My favorite of these litanies is among the most maddening repetitive, which when read with deadpan delivery just gets funnier as it goes along: “And the poor old lousy old earth, my earth and my father’s and my mother’s and my father’s father’s and my mother’s mother’s and my father’s mother’s and my mother’s father’s and my father’s mother’s father’s and my mother’s father’s mother’s and my father’s mother’s mother’s and my mother’s father’s father’s and my father’s father’s mother’s and my mother’s mother’s father’s and my father’s father’s father’s and my mother’s mother’s mother’s and other peoples fathers’ and mothers’ and fathers’ fathers’ and mothers’ mothers’ and fathers’ mothers’ and mothers’ fathers’ and fathers’ mothers’ fathers’ and mothers’ fathers’ mothers’ and fathers’ mothers’ mothers’ and mothers’ fathers’ fathers’ and fathers’ fathers’ mothers’ and mothers’ mothers’ fathers’ and fathers’ fathers’ fathers’ and mothers’ mothers’ mothers’. “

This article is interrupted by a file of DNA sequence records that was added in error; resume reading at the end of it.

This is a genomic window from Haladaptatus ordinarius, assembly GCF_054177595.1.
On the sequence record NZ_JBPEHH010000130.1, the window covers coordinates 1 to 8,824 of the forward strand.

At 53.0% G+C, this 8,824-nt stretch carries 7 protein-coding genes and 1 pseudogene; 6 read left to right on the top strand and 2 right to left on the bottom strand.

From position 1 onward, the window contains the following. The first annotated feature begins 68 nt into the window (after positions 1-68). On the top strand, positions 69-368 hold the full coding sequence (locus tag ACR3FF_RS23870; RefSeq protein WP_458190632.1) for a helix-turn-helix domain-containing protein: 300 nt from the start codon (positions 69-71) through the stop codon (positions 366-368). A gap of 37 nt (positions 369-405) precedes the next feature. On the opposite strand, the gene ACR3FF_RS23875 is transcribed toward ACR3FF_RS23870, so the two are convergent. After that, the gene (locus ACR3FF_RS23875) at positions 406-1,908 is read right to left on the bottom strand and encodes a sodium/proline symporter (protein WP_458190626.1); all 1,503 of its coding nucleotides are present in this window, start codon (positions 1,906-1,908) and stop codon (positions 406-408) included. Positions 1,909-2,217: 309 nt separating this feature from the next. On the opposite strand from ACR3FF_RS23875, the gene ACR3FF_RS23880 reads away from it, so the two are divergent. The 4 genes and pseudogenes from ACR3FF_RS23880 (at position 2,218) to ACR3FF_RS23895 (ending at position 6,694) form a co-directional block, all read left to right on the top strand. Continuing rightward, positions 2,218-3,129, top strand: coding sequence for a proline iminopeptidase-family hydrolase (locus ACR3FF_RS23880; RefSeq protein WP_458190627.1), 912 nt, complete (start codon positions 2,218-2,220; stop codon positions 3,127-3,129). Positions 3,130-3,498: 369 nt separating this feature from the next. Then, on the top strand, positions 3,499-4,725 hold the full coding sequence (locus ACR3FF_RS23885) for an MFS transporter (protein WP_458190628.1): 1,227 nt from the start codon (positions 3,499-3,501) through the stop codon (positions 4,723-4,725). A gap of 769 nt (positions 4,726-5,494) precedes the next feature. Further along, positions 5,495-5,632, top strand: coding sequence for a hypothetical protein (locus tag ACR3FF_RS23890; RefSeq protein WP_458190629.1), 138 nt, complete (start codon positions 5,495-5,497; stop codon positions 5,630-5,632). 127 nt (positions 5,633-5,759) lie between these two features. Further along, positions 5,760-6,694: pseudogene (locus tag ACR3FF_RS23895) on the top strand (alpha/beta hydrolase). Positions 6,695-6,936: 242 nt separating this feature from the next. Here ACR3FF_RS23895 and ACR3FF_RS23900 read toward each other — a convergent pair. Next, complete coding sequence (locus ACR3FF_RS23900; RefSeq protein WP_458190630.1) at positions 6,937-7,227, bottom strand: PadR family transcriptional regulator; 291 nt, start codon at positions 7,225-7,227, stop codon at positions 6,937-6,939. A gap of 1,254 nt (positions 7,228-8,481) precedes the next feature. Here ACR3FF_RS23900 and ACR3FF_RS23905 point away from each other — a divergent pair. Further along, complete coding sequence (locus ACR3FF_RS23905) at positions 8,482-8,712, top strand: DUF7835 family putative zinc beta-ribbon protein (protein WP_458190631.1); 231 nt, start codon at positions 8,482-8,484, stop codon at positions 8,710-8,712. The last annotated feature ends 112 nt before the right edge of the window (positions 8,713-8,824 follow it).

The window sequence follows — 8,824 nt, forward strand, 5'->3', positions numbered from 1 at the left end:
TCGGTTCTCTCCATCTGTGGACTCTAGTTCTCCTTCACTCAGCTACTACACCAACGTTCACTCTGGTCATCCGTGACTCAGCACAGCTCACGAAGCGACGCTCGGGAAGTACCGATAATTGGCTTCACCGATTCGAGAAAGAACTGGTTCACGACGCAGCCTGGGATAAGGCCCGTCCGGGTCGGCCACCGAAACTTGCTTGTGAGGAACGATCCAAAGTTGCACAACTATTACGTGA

Another section exhaustively catalogues every possible variation of Watt sitting in a woman’s lap, or she in his.  At one point he obsesses over a pot that, for whatever reason, can’t properly be called a pot—every attempt he makes to call it a pot just doesn’t stick. It’s a dizzyingly dense and tangled piece, and it’s hard not to lose the thread at some point or another, but it’s a delight just to get lost in it and enjoy the journey, as funny as it is bitter and downbeat. As the dustbin-dwelling mother Nell says in Endgame, “Nothing is funnier than unhappiness.”